Figure 1

Urinary and serum levels of IL-1 β are elevated in 20129 and 30–39 years age groups. ELISA was utilized to measure IL-1β (mean pg/ml) in the urine and serum of study samples. (A) Urinary levels in all samples (N = 92). (B) Urinary levels in age matched subset (N = 86). (C) Serum levels in available samples. Samples were examined in triplicate and the data expressed as mean IL-1β levels (pg/ml) per age decade (mean value noted above bar depicting age decades with number of patients/decade category indicated in parenthesis) following descriptive, parametric and Kruskal-Wallis analyses.

Urinary IL-1β levels appear elevated in patients with ovarian cancer

The levels of urinary IL-1β were generally negligible (average 0.36 pg/ml) in healthy control samples of the entire cohort and the age matched subset, respectively (Figure 2A and B). However, urinary IL-1β levels from women with benign ovarian disease were approximately 4-fold higher compared to healthy controls (average benign 1.26 pg/ml) (Figure 2A and B). Urinary levels of IL-1β from OC patients exhibited the highest average levels of 1.57 pg/ml IL-1β in the entire cohort (Figure 2A) and 1.88 pg/ml IL-1β in the age matched subset (Figure 2B), respectively. Further, levels of urinary IL-1β in non-ovarian benign gynecological disorders (average 1.56 pg/ml) and in non-ovarian gynecological cancers (average 1.36 pg/ml) were statistically increased compared to healthy controls (p ≥0.005 and 0.05, respectively) (Figure 2A and B). Lastly, when urinary IL-1β levels were compared among patients with benign disease, but differentiated on the basis of noted inflammatory involvement (including endometriosis, pelvic inflammatory disease), average urinary IL-1β levels were statistically increased in inflammatory benign disorders (1.88 pg/ml) compared to non-inflammatory benign disorders (0.82 pg/ml) (p =0.001) (Figure 2C).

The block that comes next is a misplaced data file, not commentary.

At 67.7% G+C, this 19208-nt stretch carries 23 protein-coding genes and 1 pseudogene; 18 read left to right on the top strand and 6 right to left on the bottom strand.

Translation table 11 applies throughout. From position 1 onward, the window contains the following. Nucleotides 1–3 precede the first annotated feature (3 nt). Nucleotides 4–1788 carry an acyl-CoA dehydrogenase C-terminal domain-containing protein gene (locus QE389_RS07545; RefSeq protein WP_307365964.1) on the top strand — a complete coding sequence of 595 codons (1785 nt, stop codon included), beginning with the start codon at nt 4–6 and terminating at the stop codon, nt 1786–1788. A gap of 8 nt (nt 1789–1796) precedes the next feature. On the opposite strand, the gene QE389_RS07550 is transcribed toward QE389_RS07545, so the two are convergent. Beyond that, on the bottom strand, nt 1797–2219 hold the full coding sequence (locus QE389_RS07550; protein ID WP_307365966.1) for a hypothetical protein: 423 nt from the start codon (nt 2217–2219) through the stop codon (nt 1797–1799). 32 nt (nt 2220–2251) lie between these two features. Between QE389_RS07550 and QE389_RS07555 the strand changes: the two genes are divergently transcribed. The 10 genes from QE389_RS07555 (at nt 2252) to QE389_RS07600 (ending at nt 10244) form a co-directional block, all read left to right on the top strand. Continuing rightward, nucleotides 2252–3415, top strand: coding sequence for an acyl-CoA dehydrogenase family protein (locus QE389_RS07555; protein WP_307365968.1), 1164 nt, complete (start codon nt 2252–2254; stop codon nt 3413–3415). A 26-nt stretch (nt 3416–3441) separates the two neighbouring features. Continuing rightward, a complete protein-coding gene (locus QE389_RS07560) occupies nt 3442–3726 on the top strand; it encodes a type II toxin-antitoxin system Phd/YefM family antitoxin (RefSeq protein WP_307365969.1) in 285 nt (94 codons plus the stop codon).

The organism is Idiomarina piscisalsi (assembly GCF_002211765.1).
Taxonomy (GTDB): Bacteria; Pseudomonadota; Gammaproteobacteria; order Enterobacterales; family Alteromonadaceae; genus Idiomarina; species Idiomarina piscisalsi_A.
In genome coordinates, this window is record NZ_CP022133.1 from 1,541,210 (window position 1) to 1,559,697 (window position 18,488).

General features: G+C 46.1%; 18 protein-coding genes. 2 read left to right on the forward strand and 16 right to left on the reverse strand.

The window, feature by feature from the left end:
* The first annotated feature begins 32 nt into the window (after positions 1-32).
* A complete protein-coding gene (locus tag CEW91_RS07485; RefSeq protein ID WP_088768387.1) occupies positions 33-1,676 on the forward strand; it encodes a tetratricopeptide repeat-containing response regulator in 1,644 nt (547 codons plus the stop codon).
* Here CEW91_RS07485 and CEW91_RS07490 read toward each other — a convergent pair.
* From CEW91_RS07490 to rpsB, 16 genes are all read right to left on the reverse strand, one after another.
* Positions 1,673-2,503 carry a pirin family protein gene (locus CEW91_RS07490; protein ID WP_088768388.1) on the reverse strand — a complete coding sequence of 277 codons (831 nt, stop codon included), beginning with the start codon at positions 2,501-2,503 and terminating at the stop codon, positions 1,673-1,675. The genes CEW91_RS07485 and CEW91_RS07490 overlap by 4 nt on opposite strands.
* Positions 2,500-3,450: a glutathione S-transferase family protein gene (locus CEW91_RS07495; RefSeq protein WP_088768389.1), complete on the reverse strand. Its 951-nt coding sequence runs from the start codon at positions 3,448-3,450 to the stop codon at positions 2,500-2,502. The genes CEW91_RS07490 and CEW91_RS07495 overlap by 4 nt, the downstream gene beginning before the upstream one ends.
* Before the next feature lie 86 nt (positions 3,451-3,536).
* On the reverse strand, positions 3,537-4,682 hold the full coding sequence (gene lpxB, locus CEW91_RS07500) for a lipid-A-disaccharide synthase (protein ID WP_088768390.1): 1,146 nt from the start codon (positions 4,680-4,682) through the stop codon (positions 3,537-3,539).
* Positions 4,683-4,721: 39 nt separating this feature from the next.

Figure 2

Urinary IL-1β levels are elevated in ovarian cancer patients. Urinary samples were analyzed in triplicate by ELISA and data expressed as mean in pg/ml noted above bar depicting clinical diagnostic category following descriptive, Mann–Whitney U and Wilcoxon W analyses. (A) Entire cohort of healthy controls, benign ovarian disorders, ovarian cancer patients, other gynecological benign disorders, and other gynecological cancers; (B) age matched subset of healthy controls, benign ovarian disorders, ovarian cancer patients, other gynecological benign disorders, and other gynecological cancers. (C) Non-inflammatory benign disorders and inflammatory benign disorders in all benign ovarian and other benign gynecological disorders.

When urinary IL-1β levels were compiled in the age matched cohort with respect to diagnosis and age, the average age in the healthy controls, benign ovarian disorders, and OC patients was 49.3, 52.2, and 57.7 years, respectively (Figure 3A). The average urinary levels of IL-1β in these healthy controls, benign ovarian disorders, and OC patients was 0.36 pg/ml, 1.30 pg/ml, and 1.88 pg/ml, respectively (Figure 3A) supporting a trend for increased urinary IL-1β levels with disease progression.

Figure 3

Urinary and serum IL-1β levels are elevated in ovarian cancer patients. IL-1β levels were measured and compared by (A) average age and average level urinary IL-1β (pg/ml) per diagnosis of healthy (normal) (N = 10), benign ovarian disorder (N = 25), and ovarian cancer (N = 27) or measured from (B) paired urinary and serum samples from normal, ovarian benign, and ovarian cancer patients. Samples were analyzed in triplicate by ELISA and data expressed as mean (pg/ml) following descriptive, Mann–Whitney U and Wilcoxon W analyses (A, B) ± standard deviation of age in years (A).

Levels of corresponding urine and serum IL-1β were available from 19 patients. Compared to controls, paired serum IL-1β showed a similar pattern of increased average IL-1β levels in the benign ovarian and OC group, respectively, with the highest average levels in the OC group (Figure 3B). Since there was a significant Spearman correlation between serum and urinary IL-1β levels in ovarian benign disorders (r = 0.949, N = 4, p = 0.051) and in ovarian cancers (r = 0.724, N = 11, p = 0.012), and there was a very limited number of available serum samples, all remaining clinical comparisons were completed in urine samples only.

Urinary IL-1β levels are increased in patients with a family history of cancer